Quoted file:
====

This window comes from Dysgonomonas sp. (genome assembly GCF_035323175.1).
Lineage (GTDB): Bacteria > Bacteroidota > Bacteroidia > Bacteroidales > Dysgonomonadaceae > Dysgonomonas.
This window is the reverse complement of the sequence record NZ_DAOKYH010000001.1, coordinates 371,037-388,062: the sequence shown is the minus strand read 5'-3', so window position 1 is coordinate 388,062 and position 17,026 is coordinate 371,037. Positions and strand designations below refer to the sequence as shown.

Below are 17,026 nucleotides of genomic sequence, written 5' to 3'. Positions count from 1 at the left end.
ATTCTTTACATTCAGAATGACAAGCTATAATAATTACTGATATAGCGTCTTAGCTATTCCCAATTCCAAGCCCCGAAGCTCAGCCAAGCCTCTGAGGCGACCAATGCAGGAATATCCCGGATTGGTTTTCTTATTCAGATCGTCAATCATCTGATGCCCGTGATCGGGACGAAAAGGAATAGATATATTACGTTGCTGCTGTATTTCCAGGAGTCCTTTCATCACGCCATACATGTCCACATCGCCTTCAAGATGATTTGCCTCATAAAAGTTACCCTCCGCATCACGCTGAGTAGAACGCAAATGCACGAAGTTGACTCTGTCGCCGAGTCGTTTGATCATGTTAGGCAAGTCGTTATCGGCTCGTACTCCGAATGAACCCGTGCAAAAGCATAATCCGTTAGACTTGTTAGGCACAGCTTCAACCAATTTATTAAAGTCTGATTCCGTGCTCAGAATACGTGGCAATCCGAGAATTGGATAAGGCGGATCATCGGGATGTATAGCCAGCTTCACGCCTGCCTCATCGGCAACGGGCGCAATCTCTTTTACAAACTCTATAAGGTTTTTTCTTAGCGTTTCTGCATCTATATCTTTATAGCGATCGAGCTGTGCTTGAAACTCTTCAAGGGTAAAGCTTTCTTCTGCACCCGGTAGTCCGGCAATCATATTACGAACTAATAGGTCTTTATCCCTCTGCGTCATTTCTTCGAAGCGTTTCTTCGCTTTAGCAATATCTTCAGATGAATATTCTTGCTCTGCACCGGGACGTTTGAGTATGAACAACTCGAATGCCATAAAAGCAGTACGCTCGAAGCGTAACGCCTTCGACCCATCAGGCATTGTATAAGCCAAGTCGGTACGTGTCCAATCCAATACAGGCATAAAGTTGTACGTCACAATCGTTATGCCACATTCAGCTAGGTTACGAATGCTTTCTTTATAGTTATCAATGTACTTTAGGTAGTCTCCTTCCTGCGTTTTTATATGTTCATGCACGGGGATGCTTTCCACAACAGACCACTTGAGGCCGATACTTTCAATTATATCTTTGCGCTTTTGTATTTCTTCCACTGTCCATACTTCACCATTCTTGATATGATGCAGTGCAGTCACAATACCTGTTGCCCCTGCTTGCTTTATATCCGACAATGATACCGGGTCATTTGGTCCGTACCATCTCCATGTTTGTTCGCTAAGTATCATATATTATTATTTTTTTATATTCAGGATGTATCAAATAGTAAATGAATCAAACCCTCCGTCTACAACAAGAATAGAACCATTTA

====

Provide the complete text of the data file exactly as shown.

This window comes from Dysgonomonas sp. (genome assembly GCF_035323175.1).
Lineage (GTDB): Bacteria > Bacteroidota > Bacteroidia > Bacteroidales > Dysgonomonadaceae > Dysgonomonas.
This window is the reverse complement of the sequence record NZ_DAOKYH010000001.1, coordinates 371,037-388,062: the sequence shown is the minus strand read 5'-3', so window position 1 is coordinate 388,062 and position 17,026 is coordinate 371,037. Positions and strand designations below refer to the sequence as shown.

Below are 17,026 nucleotides of genomic sequence, written 5' to 3'. Positions count from 1 at the left end.
ATTCTTTACATTCAGAATGACAAGCTATAATAATTACTGATATAGCGTCTTAGCTATTCCCAATTCCAAGCCCCGAAGCTCAGCCAAGCCTCTGAGGCGACCAATGCAGGAATATCCCGGATTGGTTTTCTTATTCAGATCGTCAATCATCTGATGCCCGTGATCGGGACGAAAAGGAATAGATATATTACGTTGCTGCTGTATTTCCAGGAGTCCTTTCATCACGCCATACATGTCCACATCGCCTTCAAGATGATTTGCCTCATAAAAGTTACCCTCCGCATCACGCTGAGTAGAACGCAAATGCACGAAGTTGACTCTGTCGCCGAGTCGTTTGATCATGTTAGGCAAGTCGTTATCGGCTCGTACTCCGAATGAACCCGTGCAAAAGCATAATCCGTTAGACTTGTTAGGCACAGCTTCAACCAATTTATTAAAGTCTGATTCCGTGCTCAGAATACGTGGCAATCCGAGAATTGGATAAGGCGGATCATCGGGATGTATAGCCAGCTTCACGCCTGCCTCATCGGCAACGGGCGCAATCTCTTTTACAAACTCTATAAGGTTTTTTCTTAGCGTTTCTGCATCTATATCTTTATAGCGATCGAGCTGTGCTTGAAACTCTTCAAGGGTAAAGCTTTCTTCTGCACCCGGTAGTCCGGCAATCATATTACGAACTAATAGGTCTTTATCCCTCTGCGTCATTTCTTCGAAGCGTTTCTTCGCTTTAGCAATATCTTCAGATGAATATTCTTGCTCTGCACCGGGACGTTTGAGTATGAACAACTCGAATGCCATAAAAGCAGTACGCTCGAAGCGTAACGCCTTCGACCCATCAGGCATTGTATAAGCCAAGTCGGTACGTGTCCAATCCAATACAGGCATAAAGTTGTACGTCACAATCGTTATGCCACATTCAGCTAGGTTACGAATGCTTTCTTTATAGTTATCAATGTACTTTAGGTAGTCTCCTTCCTGCGTTTTTATATGTTCATGCACGGGGATGCTTTCCACAACAGACCACTTGAGGCCGATACTTTCAATTATATCTTTGCGCTTTTGTATTTCTTCCACTGTCCATACTTCACCATTCTTGATATGATGCAGTGCAGTCACAATACCTGTTGCCCCTGCTTGCTTTATATCCGACAATGATACCGGGTCATTTGGTCCGTACCATCTCCATGTTTGTTCGCTAAGTATCATATATTATTATTTTTTTATATTCAGGATGTATCAAATAGTAAATGAATCAAACCCTCCGTCTACAACAAGAATAGAACCATTTA